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Analytical and Bioanalytical Chemistry

, Volume 391, Issue 3, pp 983–991 | Cite as

Investigation of the hybrid molecular probe for intracellular studies

  • Karen Martinez
  • Colin D. Medley
  • Chaoyong James Yang
  • Weihong Tan
Original Paper

Abstract

Monitoring gene expression in vivo is essential to the advancement of biological studies, medical diagnostics, and drug discovery. Adding to major efforts in developing molecular probes for mRNA monitoring, we have recently developed an alternative tool, the hybrid molecular probe (HMP). To optimize the probe, a series of experiments were performed to study the properties of HMP hybridization kinetics and stability. The results demonstrated the potential of the HMP as a prospective tool for use in both hybridization studies and in vitro and in vivo analyses. The HMP has shown no tendency to produce false positive signals, which is a major concern for living cell studies. Moreover, HMP has shown the ability to detect the mRNA expression of different genes inside single cells from both basal and stimulated genes. As an effective alternative to conventional molecular probes, the proven sensitivity, simplicity, and stability of HMPs show promise for their use in monitoring mRNA expression in living cells.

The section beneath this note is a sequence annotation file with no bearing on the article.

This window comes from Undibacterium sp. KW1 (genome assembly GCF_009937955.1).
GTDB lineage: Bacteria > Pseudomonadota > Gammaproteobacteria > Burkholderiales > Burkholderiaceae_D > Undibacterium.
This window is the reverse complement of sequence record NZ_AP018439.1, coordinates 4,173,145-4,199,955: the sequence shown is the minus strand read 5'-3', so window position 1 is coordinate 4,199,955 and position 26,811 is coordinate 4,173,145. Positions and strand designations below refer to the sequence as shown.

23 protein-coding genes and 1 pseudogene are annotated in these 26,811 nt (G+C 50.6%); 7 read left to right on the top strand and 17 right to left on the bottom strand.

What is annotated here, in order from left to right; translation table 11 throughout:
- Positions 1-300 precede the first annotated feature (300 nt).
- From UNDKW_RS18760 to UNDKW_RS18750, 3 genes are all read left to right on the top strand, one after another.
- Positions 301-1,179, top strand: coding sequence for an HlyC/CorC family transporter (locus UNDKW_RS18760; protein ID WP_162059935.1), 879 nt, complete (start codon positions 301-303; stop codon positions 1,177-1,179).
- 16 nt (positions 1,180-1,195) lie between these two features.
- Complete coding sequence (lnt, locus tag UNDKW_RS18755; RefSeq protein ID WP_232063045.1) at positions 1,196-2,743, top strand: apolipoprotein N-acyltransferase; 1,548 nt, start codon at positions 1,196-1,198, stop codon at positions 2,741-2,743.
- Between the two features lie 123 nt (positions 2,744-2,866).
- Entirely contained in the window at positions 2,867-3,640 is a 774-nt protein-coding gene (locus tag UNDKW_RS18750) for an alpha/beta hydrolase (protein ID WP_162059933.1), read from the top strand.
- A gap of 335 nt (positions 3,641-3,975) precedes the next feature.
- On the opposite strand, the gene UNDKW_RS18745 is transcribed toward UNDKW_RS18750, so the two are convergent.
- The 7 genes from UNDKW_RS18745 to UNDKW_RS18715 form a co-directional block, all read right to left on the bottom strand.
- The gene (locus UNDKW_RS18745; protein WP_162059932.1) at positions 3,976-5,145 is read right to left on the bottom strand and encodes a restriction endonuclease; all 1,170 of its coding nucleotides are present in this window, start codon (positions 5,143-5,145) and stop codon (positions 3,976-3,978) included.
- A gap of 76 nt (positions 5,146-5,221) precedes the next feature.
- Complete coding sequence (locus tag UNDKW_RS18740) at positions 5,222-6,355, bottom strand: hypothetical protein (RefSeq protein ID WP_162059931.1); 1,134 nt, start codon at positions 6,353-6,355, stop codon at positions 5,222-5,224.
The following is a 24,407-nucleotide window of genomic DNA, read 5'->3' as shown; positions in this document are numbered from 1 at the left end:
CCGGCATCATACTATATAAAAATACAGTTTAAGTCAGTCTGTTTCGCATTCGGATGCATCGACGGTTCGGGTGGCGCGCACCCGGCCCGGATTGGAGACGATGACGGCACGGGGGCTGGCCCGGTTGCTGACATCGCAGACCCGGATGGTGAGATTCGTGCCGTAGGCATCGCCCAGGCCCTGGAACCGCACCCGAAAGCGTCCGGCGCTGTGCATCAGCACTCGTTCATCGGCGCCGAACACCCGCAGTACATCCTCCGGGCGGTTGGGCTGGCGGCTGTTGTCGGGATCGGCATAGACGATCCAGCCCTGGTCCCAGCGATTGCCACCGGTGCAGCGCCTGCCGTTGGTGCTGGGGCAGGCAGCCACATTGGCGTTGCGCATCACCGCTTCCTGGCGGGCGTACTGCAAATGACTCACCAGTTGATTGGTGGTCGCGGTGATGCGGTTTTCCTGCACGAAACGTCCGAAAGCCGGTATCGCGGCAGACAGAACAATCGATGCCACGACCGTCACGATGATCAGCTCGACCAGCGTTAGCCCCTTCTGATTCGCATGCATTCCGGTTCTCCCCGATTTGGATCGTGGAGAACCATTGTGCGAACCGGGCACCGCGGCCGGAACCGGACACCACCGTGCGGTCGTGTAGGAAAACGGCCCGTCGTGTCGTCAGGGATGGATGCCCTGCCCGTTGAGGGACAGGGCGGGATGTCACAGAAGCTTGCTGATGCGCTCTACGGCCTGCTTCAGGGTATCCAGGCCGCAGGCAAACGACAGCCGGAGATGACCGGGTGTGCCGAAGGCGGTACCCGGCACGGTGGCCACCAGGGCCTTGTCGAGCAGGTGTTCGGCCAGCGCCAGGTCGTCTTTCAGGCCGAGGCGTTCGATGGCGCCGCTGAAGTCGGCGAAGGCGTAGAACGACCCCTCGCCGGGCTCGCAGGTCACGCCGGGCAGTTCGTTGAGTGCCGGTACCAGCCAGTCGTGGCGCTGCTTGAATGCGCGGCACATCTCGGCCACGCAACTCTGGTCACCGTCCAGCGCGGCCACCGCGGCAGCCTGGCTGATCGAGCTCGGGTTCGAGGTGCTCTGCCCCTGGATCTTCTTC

Figure

Hybrid molecular probe (HMP). HMPs consist of two single strands of DNA (green) and a polyethylene glycol (PEG, purple) linker that is used to tether these two sequences together. When a target (orange strand) containing the complementary sequences to both probes at adjacent positions is added, each strand binds to its corresponding target sequence, thus bringing the two fluorophores into close proximity, which allows energy transfer to occur

Keywords

DNA detection Fluorescence probes Molecular beacons Fluorescence resonance energy transfer (FRET) mRNA monitoring 

Notes

Acknowledgment

This work was supported by NIH grants 5R01GM066137 and 5R21CA122648, and a grant from the Center of Excellence in Bio/nano sensors, State of Florida.

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Copyright information

© Springer-Verlag 2008

Authors and Affiliations

  • Karen Martinez
    • 1
  • Colin D. Medley
    • 1
  • Chaoyong James Yang
    • 1
  • Weihong Tan
    • 1
  1. 1.Center for Research at the Bio/Nano Interface, Department of Chemistry and Department of Physiology and Functional Genomics, Shands Cancer Center, UF Genetics Institute and McKnight Brain InstituteUniversity of FloridaGainesvilleUSA

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